Expansion: source and target. Mark all the cells reachable from the source with path length = 1. Mark all the cells that are reachable from the cells previously marked with path length = 1. Do that until you reach the target. Diamond wavefront that goes around obstacles.
Backtrace: finding the shortest path: go from target to source in descending order.
Mark the cells that cannot be used again as obstacles (mark the newly placed wire as an obstacle).

Multi-point nets: one source and many targets.
Pick one point as source and label all other points as targets.
Use maze routing to find the nearest target and rout a wire to it.
Relabel all the routed cells as source.
Source can be not just one cell but a bunch of cells.
Expansion works for a multiple-cell source just well, though the wavefront is no longer a diamond.

Multi-point net routing is not optimal.
The shortest path is called «Steiner tree». Complexity of finding it is exponential.

Multi-level routing.
Now expansion is allowed into adjecent layers (3d grid).
Technology tells you at which grid cells you can place vias (via must cost more than one).

Nonuniform costs. Problem: there can be different paths with different costs between the same two cells.

We don’t need to store costs of all cells, we just need to store the costs of the recently labeled cells (the wavefront).
Cheapest cells first search — Dijkstra’s algorithm (the shortest path between two nodes in a graph).

1. Find the cheapest cell C from the wavefront.
2. Find the neighbors of cell C that you haven’t reached yet.
3. Compute the cost of expanding to these new cells.
4. Add these new cells to the wavefront data structure indexed by their newly computed pathcosts (this is how you keep cells sorted).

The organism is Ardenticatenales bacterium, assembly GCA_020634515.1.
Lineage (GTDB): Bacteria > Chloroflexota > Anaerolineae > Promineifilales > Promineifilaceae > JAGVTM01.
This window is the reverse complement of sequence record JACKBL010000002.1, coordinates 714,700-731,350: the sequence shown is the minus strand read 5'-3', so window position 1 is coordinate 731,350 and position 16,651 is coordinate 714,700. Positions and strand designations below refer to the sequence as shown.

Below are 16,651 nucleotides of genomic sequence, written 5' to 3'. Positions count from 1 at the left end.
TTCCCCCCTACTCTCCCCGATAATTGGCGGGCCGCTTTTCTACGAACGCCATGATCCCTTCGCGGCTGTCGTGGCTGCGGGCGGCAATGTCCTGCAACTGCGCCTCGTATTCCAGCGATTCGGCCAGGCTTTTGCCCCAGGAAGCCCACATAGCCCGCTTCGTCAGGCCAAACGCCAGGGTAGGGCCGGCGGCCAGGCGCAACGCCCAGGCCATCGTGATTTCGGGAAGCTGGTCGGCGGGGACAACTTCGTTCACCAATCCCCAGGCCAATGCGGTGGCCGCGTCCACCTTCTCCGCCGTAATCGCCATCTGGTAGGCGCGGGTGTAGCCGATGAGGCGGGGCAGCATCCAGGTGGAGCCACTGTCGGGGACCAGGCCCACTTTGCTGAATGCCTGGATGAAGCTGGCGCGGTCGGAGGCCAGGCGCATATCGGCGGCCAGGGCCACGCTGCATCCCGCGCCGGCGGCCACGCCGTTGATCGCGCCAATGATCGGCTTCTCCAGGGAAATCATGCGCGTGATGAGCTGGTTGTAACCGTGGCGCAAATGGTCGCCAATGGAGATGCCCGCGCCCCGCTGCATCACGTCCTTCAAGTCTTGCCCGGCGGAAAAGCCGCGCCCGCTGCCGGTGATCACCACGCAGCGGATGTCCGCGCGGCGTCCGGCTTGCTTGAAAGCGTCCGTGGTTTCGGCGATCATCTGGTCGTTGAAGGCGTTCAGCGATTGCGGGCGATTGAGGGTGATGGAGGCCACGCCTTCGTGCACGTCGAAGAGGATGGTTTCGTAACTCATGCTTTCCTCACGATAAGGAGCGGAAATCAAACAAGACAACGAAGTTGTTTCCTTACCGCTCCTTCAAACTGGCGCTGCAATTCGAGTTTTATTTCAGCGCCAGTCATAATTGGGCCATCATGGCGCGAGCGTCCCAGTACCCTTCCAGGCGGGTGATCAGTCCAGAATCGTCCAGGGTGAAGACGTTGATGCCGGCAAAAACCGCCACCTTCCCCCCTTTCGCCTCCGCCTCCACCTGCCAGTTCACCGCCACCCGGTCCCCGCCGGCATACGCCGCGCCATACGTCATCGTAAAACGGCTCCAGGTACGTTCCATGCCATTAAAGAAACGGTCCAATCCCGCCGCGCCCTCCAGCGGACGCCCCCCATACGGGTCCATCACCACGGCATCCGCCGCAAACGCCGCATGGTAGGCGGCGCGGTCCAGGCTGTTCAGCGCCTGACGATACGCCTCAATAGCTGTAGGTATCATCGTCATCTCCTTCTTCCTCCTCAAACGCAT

5. Add to each of these new cells a pointer to cell C as the predecessor.
6. Mark the routing grid to remember that we have reached these new cells.
7. Remove cell C from the wavefront.
8. Repeat with thr next cheapest cell on wavefront.

A cell can either be «expanded» or «on wavefront» or «not reached yet».
Pointer to the predecessor is stored in the form of the direction from which the cell was reached: North, East, West, East, Up, Down. Because the predecessor is a neighbor of this cell in any case. 3 bits are enough to store this. (Up and Down are for adjacent layers).

Data structures.

1. Routing grid.
Cell costs.
Predecessors.
2. Reached or not reached.

3. Wavefront.
Cells (their coordinates) sorted (indexed) by their pathcosts.
Pathcosts `pathcost(N) = pathcost(C) + cellcost(N)`

Heap (priority queue) is the data structure with the maximal (minimal is also supported) element always on top. O(log(N)) complexity for insert, remove operations.
Min heap in C++: `priority_queue <int, vector<int>, greater<int> >`

The Dijkstra’s algorithm relies on the «consistency assumption»: the cost of reaching a cell is independent of the path as a whole. It’s easy to define a cost scheme which breaks this assumption while still making perfect sense in a real router. Example: bend penalty — bending a wire costs more than having it straight.
You need to allow reviziting already reached cells. And keep in memory some limited number of alternative paths with different pathcosts so that when the target is reached you could peek the cheapest one. This is kind of an advanced topic.

Depth-first search. Previously we expanded wavefront in all directions. But why don’t expand preferrably in the direction from source to target (searching towards the target)? And can we still be sure that this will lead us to the minimum cost?
There’s a source-target box (a rectangle whoose corners are source and target). Let’s first search in that source-target box.
We define a «predictor» function that would estimate rougly the cost of path between two arbitrary cells.
Now, while a plane maze router adds a new cell C to the wavefront storing `pathcost(source to C)`, a more sophisticated router stores `pathcost(source to C) + predict_pathcost(C to target)`. This is called a «depth-first search» or «A* search».
Typical predictor function evaluates `[Half Perimeter Wirelength (HPWL)] * [smallest cell cost]`.
Theorem: `if predict_pathcost(C to target) < real_pathcost(C to target)` then you are guaranteed to find the minimum cost path.
Using predictor just alters the order in which we expand cells: we expand cells that are closer to the target first (that have smaller predicted path cost).

From Detailed routing to Global routing.
Detailed routing gives the exact final path of a wire.